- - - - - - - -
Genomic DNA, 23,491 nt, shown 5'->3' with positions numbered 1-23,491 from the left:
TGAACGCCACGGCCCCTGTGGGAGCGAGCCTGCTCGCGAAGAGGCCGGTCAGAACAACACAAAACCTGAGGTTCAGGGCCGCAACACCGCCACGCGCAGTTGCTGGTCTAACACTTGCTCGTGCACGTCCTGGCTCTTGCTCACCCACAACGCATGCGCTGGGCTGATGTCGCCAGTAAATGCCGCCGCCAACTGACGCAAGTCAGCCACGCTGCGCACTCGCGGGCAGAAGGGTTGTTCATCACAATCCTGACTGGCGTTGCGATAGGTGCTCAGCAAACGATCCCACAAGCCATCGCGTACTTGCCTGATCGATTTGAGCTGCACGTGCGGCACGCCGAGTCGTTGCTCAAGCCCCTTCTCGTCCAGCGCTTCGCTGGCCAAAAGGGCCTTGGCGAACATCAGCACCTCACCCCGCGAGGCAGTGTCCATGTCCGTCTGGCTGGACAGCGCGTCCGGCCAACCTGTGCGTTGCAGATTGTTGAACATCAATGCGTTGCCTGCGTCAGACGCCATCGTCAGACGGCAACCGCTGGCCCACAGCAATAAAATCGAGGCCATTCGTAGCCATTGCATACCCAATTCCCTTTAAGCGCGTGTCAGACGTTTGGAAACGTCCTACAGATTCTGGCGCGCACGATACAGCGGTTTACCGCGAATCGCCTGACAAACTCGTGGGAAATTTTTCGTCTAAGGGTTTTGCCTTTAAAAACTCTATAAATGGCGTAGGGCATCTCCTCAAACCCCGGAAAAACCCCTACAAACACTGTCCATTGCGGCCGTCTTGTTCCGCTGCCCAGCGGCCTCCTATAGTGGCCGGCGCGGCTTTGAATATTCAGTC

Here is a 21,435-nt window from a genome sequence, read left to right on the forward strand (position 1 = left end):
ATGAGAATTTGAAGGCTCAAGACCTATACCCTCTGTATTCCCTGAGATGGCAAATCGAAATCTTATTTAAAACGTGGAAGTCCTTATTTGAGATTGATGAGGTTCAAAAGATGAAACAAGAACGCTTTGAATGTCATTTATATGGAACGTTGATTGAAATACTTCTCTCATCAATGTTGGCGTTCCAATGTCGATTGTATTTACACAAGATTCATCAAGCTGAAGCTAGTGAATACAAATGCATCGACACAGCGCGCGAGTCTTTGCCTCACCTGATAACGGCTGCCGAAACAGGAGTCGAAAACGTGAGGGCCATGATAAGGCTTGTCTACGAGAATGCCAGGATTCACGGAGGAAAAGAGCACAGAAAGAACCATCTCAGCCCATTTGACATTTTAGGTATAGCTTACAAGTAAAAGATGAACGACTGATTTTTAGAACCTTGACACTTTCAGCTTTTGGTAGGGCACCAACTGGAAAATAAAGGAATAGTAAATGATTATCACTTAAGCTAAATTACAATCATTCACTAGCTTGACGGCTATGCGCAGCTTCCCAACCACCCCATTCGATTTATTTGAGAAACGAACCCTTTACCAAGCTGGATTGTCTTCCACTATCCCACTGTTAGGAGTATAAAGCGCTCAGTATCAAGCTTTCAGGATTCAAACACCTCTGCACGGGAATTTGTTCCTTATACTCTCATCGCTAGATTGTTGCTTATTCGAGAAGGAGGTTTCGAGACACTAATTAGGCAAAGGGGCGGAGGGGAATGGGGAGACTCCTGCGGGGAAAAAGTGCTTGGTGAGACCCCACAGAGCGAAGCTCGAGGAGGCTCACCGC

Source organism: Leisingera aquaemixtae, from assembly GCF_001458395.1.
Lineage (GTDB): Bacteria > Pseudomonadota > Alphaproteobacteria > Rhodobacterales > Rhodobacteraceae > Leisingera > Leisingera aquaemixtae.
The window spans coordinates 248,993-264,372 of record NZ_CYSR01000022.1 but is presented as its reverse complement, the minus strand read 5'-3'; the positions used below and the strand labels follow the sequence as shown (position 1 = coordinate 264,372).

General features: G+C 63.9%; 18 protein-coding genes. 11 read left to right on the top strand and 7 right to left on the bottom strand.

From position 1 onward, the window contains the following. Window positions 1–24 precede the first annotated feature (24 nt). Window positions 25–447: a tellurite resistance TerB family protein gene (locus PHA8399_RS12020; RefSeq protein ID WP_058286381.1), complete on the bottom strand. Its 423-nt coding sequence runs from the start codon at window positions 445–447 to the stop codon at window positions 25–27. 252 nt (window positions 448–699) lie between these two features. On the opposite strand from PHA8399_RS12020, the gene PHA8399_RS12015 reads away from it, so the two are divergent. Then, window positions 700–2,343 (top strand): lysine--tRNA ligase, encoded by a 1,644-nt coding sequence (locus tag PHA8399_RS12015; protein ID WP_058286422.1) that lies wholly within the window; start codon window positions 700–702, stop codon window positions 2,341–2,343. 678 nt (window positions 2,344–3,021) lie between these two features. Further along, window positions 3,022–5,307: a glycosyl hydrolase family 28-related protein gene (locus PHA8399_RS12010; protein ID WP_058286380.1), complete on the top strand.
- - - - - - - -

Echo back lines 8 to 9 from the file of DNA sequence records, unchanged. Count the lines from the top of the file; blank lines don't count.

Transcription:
General features: G+C 63.9%; 18 protein-coding genes. 11 read left to right on the top strand and 7 right to left on the bottom strand.

From position 1 onward, the window contains the following. Window positions 1–24 precede the first annotated feature (24 nt). Window positions 25–447: a tellurite resistance TerB family protein gene (locus PHA8399_RS12020; RefSeq protein ID WP_058286381.1), complete on the bottom strand. Its 423-nt coding sequence runs from the start codon at window positions 445–447 to the stop codon at window positions 25–27. 252 nt (window positions 448–699) lie between these two features. On the opposite strand from PHA8399_RS12020, the gene PHA8399_RS12015 reads away from it, so the two are divergent. Then, window positions 700–2,343 (top strand): lysine--tRNA ligase, encoded by a 1,644-nt coding sequence (locus tag PHA8399_RS12015; protein ID WP_058286422.1) that lies wholly within the window; start codon window positions 700–702, stop codon window positions 2,341–2,343. 678 nt (window positions 2,344–3,021) lie between these two features. Further along, window positions 3,022–5,307: a glycosyl hydrolase family 28-related protein gene (locus PHA8399_RS12010; protein ID WP_058286380.1), complete on the top strand.